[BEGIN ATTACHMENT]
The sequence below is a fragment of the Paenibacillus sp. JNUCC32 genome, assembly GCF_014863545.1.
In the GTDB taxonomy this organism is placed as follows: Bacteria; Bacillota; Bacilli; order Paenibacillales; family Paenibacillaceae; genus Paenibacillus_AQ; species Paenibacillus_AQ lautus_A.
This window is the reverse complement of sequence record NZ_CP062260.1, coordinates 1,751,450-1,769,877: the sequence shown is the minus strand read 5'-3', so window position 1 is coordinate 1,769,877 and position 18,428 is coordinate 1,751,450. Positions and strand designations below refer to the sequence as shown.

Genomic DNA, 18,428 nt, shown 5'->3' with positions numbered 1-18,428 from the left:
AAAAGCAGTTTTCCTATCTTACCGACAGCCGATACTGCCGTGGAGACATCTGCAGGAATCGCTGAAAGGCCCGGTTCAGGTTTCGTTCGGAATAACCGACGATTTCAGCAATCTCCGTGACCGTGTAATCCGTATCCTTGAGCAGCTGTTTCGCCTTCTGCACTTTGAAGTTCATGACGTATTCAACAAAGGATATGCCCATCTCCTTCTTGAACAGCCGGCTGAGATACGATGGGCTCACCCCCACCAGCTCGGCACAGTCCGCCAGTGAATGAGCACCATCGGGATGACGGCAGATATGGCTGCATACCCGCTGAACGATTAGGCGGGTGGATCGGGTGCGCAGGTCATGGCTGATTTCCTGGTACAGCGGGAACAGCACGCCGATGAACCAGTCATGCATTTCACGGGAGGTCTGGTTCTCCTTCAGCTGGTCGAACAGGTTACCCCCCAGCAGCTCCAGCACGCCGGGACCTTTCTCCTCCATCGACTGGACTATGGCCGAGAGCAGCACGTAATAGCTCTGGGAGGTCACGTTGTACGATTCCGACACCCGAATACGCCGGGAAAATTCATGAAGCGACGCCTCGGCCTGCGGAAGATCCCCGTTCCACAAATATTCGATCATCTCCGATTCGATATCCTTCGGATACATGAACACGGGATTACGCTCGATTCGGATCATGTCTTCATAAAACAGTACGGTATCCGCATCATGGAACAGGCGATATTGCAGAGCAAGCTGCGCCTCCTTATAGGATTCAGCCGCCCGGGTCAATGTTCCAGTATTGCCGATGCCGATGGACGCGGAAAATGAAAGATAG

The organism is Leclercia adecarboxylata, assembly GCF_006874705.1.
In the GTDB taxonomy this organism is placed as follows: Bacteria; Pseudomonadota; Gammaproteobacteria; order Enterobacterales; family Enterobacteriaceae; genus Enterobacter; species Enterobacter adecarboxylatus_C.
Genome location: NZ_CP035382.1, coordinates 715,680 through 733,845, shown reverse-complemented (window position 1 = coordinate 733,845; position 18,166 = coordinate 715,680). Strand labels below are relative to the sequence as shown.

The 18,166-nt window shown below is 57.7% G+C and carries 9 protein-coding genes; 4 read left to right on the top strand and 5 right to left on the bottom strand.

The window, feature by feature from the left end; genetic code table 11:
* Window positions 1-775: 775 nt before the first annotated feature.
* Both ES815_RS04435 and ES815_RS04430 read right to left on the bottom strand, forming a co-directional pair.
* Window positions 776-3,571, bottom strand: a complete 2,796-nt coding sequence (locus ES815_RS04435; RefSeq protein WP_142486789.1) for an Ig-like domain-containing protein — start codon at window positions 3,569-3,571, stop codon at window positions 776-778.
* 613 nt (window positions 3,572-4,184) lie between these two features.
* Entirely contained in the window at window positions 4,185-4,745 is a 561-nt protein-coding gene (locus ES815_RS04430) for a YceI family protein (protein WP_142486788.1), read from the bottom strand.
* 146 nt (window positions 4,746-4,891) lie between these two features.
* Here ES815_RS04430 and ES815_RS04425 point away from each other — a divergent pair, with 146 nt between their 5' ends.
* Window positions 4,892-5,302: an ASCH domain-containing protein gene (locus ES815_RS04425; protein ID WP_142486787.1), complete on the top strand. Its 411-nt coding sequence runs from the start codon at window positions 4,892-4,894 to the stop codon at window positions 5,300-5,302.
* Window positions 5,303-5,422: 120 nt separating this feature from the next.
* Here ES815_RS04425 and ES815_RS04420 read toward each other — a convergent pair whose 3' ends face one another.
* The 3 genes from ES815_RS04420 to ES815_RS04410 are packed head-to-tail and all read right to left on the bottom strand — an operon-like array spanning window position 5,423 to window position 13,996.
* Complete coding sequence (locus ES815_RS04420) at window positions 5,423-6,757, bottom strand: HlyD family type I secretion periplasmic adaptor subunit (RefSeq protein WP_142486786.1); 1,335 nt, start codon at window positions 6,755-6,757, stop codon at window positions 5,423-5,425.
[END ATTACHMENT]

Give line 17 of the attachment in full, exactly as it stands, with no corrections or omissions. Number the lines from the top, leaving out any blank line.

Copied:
* Here ES815_RS04430 and ES815_RS04425 point away from each other — a divergent pair, with 146 nt between their 5' ends.